Freelance work, marijuana legalization, and immigration will all influence the jobs landscape
As you make your career and workplace plans for 2015, you might want to consider these predictions:
Further conversion of full-time, benefited jobs, to part-time temp work, internships, and volunteer “positions.” A 2014 study by Elance-oDesk found that 53 million Americans are now freelancers; that’s 34% of all U.S. workers. Career Builder’s just-released forecast for 2015 suggests that will increase further:
Twenty-three percent of employers expect to recruit part-time works over the next 12 months, up six percentage points over last year. While various factors will influence this trend, 14 percent of all employers stated they will likely hire more part-time workers in 2015 due to the Affordable Care Act.
The hiring process will get even more rigorous. Not that long ago, most job openings were filled based on a resume, cover letter, and a half-hour interview or two with a boss. That process is dramatically lengthening: It may start with a work-sample assignment to be included with the job application, and three to five rounds of interviews, often including an all-day run through a gauntlet of interrogators, followed by a thorough background check to verify reported information, identify criminal record, etc. The process can take months.
The lengthening is due, in part, to the increased costs of employing an American: in addition to the Affordable Care Act, there are increases in the costs of Workers Compensation, Americans with Disabilities Act, EEOC, Medicare, Social Security, and Family Leave Act (paid leave in some states), and expanded employee rights to file grievances against employers.
More workplace wellness programs. A healthier workforce is a more productive one. So workplace wellness programs should burgeon. For example, wellness apps such as GetHealth provide employees with, for instance, peer support and prizes for exercising more and for losing weight, perhaps including a competition between work groups.
More students will opt out of liberal arts bachelor’s degrees. Statistics about the rampant un- and underemployment among student-debt-buried liberal arts graduates will likely motivate high school graduates that can’t gain admission to a designer-label college to consider such post-high school alternatives as:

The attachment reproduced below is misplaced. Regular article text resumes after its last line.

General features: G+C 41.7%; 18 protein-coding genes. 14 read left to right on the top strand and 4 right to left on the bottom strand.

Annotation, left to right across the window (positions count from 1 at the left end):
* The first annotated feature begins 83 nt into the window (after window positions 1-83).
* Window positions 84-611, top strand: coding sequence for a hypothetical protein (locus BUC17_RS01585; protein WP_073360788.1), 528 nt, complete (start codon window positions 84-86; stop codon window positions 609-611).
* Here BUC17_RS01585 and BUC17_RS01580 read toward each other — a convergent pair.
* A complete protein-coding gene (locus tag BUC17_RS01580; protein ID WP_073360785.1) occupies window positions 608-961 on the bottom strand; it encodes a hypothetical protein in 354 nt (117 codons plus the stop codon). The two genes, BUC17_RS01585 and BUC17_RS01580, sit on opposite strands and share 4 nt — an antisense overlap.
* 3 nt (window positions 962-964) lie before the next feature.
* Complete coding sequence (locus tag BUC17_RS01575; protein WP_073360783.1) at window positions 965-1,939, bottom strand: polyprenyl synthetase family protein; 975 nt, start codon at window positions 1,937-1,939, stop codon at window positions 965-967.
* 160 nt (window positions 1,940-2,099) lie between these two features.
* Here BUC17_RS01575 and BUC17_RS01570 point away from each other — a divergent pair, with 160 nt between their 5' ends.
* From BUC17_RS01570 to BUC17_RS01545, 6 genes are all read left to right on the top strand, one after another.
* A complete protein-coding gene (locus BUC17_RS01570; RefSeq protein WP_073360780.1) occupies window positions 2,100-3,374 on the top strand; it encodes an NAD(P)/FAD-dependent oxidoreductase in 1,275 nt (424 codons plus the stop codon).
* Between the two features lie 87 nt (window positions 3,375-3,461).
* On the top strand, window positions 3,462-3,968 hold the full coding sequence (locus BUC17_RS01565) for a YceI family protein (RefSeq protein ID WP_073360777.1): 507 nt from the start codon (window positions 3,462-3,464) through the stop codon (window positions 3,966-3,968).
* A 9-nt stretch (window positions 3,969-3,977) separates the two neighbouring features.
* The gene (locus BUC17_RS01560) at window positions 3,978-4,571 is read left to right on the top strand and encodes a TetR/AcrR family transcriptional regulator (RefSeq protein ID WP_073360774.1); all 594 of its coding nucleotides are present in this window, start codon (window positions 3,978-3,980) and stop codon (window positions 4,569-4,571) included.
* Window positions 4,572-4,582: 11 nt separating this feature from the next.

· inexpensive community college career preparation programs,
· on-the-job training, for example, in entrepreneurship at the elbow of a successful small business owner,
· enlistment in the military to get taxpayer-paid career training. This will be seen as a more attractive option because it’s widely thought that the U.S., in coming years, is less likely to get involved in wars.
The trend away from liberal arts bachelor’s degrees will accelerate as President Obama likely replaces his everyone-to-college push with some touting and funding of short-term career training programs.
Marijuana legalization. Pot legalization will likely expand to more states, maybe even nationwide. Of course, that will increase jobs in the pot industry—Big Tobacco moves to weed—but because of demonstrated increases of serious physical and mental health problems and car accidents, jobs will also burgeon for psychologists, drug counselors, school drug educators, paramedics, car insurance adjusters, and lawyers and HR people developing and administering new policies regarding marijuana in the workplace.
More “Corporate Social Responsibility.” Corporations, whether out of benevolence and/or the media’s and college classes’ messages that corporations are Bad Guys, will likely reallocate ever more money that previously would have been reinvested in the company or distributed as dividends to shareholders and to spending on “social responsibility” efforts, for example, foundations and other charitable donations. So jobs in corporate social responsibility should increase. That trend is visible as one watches TV ads. It seems an increased number are touting their non-profit initiatives.
Ever more employees will work at home. Employers will increasingly encourage telecommuting because:
- It reduces the amount of office space required.
- The advantages of having all employees in one building have been diminished by the ready availability of free- and low-cost videoconferencing.
- Ever more work product can be transmitted over the Internet.
- Computers, phones, and wearables are ever more capable.
- In ever more companies, the workforce is distributed across the country or worldwide.